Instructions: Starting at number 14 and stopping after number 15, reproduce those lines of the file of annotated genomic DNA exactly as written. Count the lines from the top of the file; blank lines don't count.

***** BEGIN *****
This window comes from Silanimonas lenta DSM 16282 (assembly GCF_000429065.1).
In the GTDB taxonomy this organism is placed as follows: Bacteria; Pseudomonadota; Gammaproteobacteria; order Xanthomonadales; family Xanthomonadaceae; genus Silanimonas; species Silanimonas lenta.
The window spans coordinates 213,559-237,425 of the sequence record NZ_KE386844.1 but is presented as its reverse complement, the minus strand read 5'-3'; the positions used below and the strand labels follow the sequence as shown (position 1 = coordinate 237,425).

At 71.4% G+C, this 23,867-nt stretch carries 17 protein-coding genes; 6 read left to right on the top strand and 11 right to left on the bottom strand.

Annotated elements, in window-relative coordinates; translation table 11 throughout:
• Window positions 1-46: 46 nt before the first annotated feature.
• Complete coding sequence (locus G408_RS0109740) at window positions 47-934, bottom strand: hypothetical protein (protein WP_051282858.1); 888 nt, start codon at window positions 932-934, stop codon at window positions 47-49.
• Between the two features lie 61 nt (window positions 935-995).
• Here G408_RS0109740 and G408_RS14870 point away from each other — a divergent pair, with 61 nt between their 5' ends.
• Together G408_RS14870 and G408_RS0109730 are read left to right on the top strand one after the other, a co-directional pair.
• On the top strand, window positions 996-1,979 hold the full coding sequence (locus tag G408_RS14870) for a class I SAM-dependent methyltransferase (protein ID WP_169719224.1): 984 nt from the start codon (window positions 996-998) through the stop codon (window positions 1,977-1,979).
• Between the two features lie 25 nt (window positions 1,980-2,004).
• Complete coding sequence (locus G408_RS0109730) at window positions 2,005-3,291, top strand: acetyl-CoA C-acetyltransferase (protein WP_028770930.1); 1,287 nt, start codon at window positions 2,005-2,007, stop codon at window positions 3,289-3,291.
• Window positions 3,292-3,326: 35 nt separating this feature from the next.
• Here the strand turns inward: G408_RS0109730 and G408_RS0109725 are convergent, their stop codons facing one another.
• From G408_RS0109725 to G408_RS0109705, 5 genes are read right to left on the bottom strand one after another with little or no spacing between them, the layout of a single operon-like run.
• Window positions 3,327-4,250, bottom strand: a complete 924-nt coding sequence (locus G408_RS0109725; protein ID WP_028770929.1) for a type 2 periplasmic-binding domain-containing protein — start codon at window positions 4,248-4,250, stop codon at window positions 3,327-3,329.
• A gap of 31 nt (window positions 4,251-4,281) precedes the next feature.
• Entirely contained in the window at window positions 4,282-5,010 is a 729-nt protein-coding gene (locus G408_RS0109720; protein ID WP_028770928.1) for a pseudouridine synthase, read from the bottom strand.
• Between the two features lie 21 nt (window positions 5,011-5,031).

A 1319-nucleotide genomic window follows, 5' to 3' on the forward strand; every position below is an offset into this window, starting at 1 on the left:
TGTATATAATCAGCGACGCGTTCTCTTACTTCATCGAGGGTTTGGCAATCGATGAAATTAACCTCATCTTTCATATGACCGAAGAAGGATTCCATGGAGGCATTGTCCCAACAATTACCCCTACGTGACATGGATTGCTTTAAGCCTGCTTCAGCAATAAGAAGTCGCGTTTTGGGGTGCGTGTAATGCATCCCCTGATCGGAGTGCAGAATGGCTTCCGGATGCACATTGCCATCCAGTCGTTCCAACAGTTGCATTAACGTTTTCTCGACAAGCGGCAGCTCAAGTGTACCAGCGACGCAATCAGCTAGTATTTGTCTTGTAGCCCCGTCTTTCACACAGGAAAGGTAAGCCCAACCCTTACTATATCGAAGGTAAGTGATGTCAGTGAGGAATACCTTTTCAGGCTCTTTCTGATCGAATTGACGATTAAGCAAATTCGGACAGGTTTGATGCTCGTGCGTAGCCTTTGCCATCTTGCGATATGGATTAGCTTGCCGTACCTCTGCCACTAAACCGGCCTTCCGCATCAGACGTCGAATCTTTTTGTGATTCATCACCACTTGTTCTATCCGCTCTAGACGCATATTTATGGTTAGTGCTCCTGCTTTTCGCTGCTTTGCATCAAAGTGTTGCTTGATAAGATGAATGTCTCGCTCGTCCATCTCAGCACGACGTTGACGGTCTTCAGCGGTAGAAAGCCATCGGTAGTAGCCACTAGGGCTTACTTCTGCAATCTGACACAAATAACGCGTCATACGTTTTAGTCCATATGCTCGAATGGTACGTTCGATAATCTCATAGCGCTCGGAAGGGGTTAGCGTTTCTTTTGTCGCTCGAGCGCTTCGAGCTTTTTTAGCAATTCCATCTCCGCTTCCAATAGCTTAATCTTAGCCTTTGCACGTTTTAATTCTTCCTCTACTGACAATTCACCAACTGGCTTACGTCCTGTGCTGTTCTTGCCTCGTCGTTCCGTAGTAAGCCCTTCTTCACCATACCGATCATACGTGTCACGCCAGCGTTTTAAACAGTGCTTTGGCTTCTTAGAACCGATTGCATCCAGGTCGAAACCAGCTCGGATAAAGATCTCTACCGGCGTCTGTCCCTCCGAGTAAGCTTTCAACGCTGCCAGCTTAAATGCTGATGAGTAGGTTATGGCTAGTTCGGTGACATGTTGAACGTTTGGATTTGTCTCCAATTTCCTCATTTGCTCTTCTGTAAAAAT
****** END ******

• Window positions 3,292-3,326: 35 nt separating this feature from the next.
• Here the strand turns inward: G408_RS0109730 and G408_RS0109725 are convergent, their stop codons facing one another.